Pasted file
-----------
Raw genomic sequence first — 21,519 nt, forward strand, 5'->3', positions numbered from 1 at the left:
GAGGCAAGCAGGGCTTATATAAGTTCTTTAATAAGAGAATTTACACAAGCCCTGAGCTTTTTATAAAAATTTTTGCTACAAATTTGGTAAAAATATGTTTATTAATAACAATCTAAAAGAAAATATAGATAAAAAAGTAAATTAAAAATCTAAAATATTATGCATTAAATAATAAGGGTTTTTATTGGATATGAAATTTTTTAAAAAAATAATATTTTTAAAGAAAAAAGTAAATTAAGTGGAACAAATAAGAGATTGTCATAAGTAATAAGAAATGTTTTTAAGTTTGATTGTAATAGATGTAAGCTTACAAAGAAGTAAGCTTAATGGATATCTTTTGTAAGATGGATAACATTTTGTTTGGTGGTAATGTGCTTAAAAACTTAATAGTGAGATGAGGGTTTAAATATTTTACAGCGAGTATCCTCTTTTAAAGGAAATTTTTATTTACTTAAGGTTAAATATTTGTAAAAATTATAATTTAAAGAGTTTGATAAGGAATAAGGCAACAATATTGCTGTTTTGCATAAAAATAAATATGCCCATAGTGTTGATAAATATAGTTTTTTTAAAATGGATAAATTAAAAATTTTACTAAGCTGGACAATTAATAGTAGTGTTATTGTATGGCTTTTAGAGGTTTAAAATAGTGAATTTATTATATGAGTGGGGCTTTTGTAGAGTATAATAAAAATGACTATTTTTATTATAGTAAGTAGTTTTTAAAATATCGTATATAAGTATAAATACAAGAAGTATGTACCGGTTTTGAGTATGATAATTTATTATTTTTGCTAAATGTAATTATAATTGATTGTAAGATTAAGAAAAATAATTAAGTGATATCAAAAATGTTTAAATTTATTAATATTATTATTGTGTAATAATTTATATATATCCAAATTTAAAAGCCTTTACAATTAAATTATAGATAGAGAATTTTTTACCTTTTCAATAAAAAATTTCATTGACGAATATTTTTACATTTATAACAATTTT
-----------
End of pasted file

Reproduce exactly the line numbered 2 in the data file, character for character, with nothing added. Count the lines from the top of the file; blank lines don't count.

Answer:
GAGGCAAGCAGGGCTTATATAAGTTCTTTAATAAGAGAATTTACACAAGCCCTGAGCTTTTTATAAAAATTTTTGCTACAAATTTGGTAAAAATATGTTTATTAATAACAATCTAAAAGAAAATATAGATAAAAAAGTAAATTAAAAATCTAAAATATTATGCATTAAATAATAAGGGTTTTTATTGGATATGAAATTTTTTAAAAAAATAATATTTTTAAAGAAAAAAGTAAATTAAGTGGAACAAATAAGAGATTGTCATAAGTAATAAGAAATGTTTTTAAGTTTGATTGTAATAGATGTAAGCTTACAAAGAAGTAAGCTTAATGGATATCTTTTGTAAGATGGATAACATTTTGTTTGGTGGTAATGTGCTTAAAAACTTAATAGTGAGATGAGGGTTTAAATATTTTACAGCGAGTATCCTCTTTTAAAGGAAATTTTTATTTACTTAAGGTTAAATATTTGTAAAAATTATAATTTAAAGAGTTTGATAAGGAATAAGGCAACAATATTGCTGTTTTGCATAAAAATAAATATGCCCATAGTGTTGATAAATATAGTTTTTTTAAAATGGATAAATTAAAAATTTTACTAAGCTGGACAATTAATAGTAGTGTTATTGTATGGCTTTTAGAGGTTTAAAATAGTGAATTTATTATATGAGTGGGGCTTTTGTAGAGTATAATAAAAATGACTATTTTTATTATAGTAAGTAGTTTTTAAAATATCGTATATAAGTATAAATACAAGAAGTATGTACCGGTTTTGAGTATGATAATTTATTATTTTTGCTAAATGTAATTATAATTGATTGTAAGATTAAGAAAAATAATTAAGTGATATCAAAAATGTTTAAATTTATTAATATTATTATTGTGTAATAATTTATATATATCCAAATTTAAAAGCCTTTACAATTAAATTATAGATAGAGAATTTTTTACCTTTTCAATAAAAAATTTCATTGACGAATATTTTTACATTTATAACAATTTT